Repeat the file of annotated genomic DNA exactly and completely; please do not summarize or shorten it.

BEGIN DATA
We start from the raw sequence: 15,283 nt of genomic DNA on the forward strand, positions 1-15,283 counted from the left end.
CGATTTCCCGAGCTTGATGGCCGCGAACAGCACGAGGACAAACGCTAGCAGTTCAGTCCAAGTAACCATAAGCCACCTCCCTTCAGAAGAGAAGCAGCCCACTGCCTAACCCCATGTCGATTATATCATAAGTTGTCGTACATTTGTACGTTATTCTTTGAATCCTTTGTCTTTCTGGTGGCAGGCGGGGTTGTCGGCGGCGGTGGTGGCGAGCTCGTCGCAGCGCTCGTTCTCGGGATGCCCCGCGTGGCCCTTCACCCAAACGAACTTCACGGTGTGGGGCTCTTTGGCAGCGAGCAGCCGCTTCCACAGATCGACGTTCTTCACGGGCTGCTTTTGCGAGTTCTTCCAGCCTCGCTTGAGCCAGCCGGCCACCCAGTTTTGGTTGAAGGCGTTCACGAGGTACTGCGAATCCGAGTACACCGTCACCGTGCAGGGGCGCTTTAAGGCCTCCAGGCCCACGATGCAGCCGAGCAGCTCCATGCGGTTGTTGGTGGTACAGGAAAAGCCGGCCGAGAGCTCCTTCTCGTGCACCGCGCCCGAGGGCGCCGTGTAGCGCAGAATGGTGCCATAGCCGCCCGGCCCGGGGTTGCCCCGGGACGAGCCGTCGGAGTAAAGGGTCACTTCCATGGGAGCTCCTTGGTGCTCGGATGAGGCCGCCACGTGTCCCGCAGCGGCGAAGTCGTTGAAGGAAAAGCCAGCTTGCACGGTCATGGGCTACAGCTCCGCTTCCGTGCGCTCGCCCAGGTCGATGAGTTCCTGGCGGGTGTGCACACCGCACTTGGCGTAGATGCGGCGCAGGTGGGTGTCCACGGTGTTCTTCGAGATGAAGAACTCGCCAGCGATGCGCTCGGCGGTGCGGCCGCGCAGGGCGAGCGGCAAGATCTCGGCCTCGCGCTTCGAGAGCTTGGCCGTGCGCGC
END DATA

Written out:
We start from the raw sequence: 15,283 nt of genomic DNA on the forward strand, positions 1-15,283 counted from the left end.
CGATTTCCCGAGCTTGATGGCCGCGAACAGCACGAGGACAAACGCTAGCAGTTCAGTCCAAGTAACCATAAGCCACCTCCCTTCAGAAGAGAAGCAGCCCACTGCCTAACCCCATGTCGATTATATCATAAGTTGTCGTACATTTGTACGTTATTCTTTGAATCCTTTGTCTTTCTGGTGGCAGGCGGGGTTGTCGGCGGCGGTGGTGGCGAGCTCGTCGCAGCGCTCGTTCTCGGGATGCCCCGCGTGGCCCTTCACCCAAACGAACTTCACGGTGTGGGGCTCTTTGGCAGCGAGCAGCCGCTTCCACAGATCGACGTTCTTCACGGGCTGCTTTTGCGAGTTCTTCCAGCCTCGCTTGAGCCAGCCGGCCACCCAGTTTTGGTTGAAGGCGTTCACGAGGTACTGCGAATCCGAGTACACCGTCACCGTGCAGGGGCGCTTTAAGGCCTCCAGGCCCACGATGCAGCCGAGCAGCTCCATGCGGTTGTTGGTGGTACAGGAAAAGCCGGCCGAGAGCTCCTTCTCGTGCACCGCGCCCGAGGGCGCCGTGTAGCGCAGAATGGTGCCATAGCCGCCCGGCCCGGGGTTGCCCCGGGACGAGCCGTCGGAGTAAAGGGTCACTTCCATGGGAGCTCCTTGGTGCTCGGATGAGGCCGCCACGTGTCCCGCAGCGGCGAAGTCGTTGAAGGAAAAGCCAGCTTGCACGGTCATGGGCTACAGCTCCGCTTCCGTGCGCTCGCCCAGGTCGATGAGTTCCTGGCGGGTGTGCACACCGCACTTGGCGTAGATGCGGCGCAGGTGGGTGTCCACGGTGTTCTTCGAGATGAAGAACTCGCCAGCGATGCGCTCGGCGGTGCGGCCGCGCAGGGCGAGCGGCAAGATCTCGGCCTCGCGCTTCGAGAGCTTGGCCGTGCGCGC